dawn (up)on (one)(redirected from dawns on her)
dawn (up)on (one)
To occur to one, especially very suddenly or unexpectedly. Once I pulled up to the bank, it dawned on me that I had forgotten my wallet. Did it just dawn on you that throwing the ball in the house might be a bad idea, or did you have that realization before breaking mom's vase?
See also: dawn
Farlex Dictionary of Idioms. © 2015 Farlex, Inc, all rights reserved.
dawn (up)on someone
Fig. [for a fact] to become apparent to someone; [for something] to be suddenly realized by someone. (Upon is formal and less commonly used than on.) Then it dawned upon me that I was actually going to have the job. On the way home, it dawned on me that I had never returned your call, so when I got home I called immediately.
McGraw-Hill Dictionary of American Idioms and Phrasal Verbs. © 2002 by The McGraw-Hill Companies, Inc.
Also, dawn upon. Become evident or understood, as in It finally dawned on him that he was expected to call them, or Around noon it dawned upon me that I had never eaten breakfast. This expression transfers the beginning of daylight to the beginning of a thought process. Harriet Beecher Stowe had it in Uncle Tom's Cabin (1852): "The idea that they had either feelings or rights had never dawned upon her." [Mid-1800s]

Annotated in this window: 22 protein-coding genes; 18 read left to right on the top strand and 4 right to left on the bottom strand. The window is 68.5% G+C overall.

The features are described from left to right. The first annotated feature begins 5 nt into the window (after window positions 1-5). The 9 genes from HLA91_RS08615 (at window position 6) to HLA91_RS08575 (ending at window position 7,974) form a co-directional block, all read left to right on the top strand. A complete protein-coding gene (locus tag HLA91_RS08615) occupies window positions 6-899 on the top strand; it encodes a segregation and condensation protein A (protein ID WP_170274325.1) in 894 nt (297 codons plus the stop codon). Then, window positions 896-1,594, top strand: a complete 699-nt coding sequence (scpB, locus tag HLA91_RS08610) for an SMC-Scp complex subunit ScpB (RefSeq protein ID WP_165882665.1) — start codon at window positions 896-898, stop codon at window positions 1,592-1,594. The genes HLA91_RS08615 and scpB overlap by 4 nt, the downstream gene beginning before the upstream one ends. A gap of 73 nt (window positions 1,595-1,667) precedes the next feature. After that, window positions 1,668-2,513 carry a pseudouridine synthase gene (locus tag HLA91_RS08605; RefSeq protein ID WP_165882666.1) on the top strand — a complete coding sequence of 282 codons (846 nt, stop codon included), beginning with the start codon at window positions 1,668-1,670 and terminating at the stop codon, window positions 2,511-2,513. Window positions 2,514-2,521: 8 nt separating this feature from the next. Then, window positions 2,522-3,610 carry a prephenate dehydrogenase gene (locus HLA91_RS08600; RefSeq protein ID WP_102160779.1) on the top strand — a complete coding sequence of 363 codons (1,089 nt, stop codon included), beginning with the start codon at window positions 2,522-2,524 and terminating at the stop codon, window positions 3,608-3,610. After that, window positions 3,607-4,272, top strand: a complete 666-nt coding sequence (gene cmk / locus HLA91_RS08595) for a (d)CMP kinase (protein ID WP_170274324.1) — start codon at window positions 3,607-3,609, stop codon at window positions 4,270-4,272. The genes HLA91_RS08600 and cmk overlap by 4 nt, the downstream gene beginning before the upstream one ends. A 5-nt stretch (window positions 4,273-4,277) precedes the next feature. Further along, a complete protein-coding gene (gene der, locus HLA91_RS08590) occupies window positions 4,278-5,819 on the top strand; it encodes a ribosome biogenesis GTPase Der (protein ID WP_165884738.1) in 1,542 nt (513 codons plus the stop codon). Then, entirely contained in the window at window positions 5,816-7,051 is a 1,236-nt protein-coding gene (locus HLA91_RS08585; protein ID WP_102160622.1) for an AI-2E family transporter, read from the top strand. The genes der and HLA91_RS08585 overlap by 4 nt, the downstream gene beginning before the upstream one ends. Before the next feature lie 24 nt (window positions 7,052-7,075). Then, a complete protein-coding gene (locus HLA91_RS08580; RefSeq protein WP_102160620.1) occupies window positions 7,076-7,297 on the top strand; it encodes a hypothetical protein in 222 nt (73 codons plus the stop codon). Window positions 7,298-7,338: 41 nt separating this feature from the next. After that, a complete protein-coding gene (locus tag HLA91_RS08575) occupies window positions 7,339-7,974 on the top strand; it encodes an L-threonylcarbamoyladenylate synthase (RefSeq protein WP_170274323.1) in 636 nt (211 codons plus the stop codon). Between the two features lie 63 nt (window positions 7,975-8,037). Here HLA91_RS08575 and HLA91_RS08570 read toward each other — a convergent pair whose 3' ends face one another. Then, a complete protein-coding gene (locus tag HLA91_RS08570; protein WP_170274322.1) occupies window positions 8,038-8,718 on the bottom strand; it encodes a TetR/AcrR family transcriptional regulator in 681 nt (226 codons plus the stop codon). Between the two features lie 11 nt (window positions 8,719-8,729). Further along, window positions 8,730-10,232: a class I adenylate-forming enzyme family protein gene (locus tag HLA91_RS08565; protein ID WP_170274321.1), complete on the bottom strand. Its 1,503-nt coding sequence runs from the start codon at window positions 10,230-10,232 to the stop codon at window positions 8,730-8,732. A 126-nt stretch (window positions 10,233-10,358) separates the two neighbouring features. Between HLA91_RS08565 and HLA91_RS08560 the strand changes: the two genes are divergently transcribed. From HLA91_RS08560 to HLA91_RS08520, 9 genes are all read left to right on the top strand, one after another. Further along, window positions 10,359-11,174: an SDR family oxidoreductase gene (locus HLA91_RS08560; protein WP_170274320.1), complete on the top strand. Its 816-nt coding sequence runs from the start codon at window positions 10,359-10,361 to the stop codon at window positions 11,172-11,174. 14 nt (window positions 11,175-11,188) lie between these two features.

The American Heritage® Dictionary of Idioms by Christine Ammer. Copyright © 2003, 1997 by The Christine Ammer 1992 Trust. Published by Houghton Mifflin Harcourt Publishing Company. All rights reserved.
dawn onor dawn upon
To begin to be perceived or understood by someone; become apparent to someone: It dawned on me that I had forgotten to pick up some milk. A possible motive for the crime dawned upon the detective.
The American Heritage® Dictionary of Phrasal Verbs. Copyright © 2005 by Houghton Mifflin Harcourt Publishing Company. Published by Houghton Mifflin Harcourt Publishing Company. All rights reserved.
dawn on (someone), to
To perceive or understand for the first time. See light dawned.
The Dictionary of Clichés by Christine Ammer Copyright © 2013 by Christine Ammer